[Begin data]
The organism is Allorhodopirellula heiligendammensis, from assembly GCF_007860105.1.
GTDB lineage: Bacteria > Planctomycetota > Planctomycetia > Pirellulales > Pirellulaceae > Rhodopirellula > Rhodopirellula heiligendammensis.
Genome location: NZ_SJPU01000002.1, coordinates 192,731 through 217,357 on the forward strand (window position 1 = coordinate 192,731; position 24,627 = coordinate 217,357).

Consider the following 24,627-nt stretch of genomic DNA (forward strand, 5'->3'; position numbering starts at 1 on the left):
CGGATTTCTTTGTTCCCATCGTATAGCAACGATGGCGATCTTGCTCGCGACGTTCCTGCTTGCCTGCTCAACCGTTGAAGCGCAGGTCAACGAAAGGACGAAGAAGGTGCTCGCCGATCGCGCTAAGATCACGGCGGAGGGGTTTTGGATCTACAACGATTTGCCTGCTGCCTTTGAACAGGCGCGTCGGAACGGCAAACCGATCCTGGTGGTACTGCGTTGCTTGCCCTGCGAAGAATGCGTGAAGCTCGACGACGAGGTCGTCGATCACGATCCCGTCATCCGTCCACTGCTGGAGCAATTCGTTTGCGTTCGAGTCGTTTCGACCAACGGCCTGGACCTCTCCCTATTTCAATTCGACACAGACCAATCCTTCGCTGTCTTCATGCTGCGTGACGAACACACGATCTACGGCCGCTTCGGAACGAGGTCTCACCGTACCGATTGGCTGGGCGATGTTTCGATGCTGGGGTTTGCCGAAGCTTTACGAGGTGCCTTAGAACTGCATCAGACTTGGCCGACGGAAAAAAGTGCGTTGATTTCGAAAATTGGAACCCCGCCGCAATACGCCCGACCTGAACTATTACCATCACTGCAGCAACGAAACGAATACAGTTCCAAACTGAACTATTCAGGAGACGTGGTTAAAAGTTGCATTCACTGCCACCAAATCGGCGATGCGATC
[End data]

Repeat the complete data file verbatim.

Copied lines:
The organism is Allorhodopirellula heiligendammensis, from assembly GCF_007860105.1.
GTDB lineage: Bacteria > Planctomycetota > Planctomycetia > Pirellulales > Pirellulaceae > Rhodopirellula > Rhodopirellula heiligendammensis.
Genome location: NZ_SJPU01000002.1, coordinates 192,731 through 217,357 on the forward strand (window position 1 = coordinate 192,731; position 24,627 = coordinate 217,357).

Consider the following 24,627-nt stretch of genomic DNA (forward strand, 5'->3'; position numbering starts at 1 on the left):
CGGATTTCTTTGTTCCCATCGTATAGCAACGATGGCGATCTTGCTCGCGACGTTCCTGCTTGCCTGCTCAACCGTTGAAGCGCAGGTCAACGAAAGGACGAAGAAGGTGCTCGCCGATCGCGCTAAGATCACGGCGGAGGGGTTTTGGATCTACAACGATTTGCCTGCTGCCTTTGAACAGGCGCGTCGGAACGGCAAACCGATCCTGGTGGTACTGCGTTGCTTGCCCTGCGAAGAATGCGTGAAGCTCGACGACGAGGTCGTCGATCACGATCCCGTCATCCGTCCACTGCTGGAGCAATTCGTTTGCGTTCGAGTCGTTTCGACCAACGGCCTGGACCTCTCCCTATTTCAATTCGACACAGACCAATCCTTCGCTGTCTTCATGCTGCGTGACGAACACACGATCTACGGCCGCTTCGGAACGAGGTCTCACCGTACCGATTGGCTGGGCGATGTTTCGATGCTGGGGTTTGCCGAAGCTTTACGAGGTGCCTTAGAACTGCATCAGACTTGGCCGACGGAAAAAAGTGCGTTGATTTCGAAAATTGGAACCCCGCCGCAATACGCCCGACCTGAACTATTACCATCACTGCAGCAACGAAACGAATACAGTTCCAAACTGAACTATTCAGGAGACGTGGTTAAAAGTTGCATTCACTGCCACCAAATCGGCGATGCGATC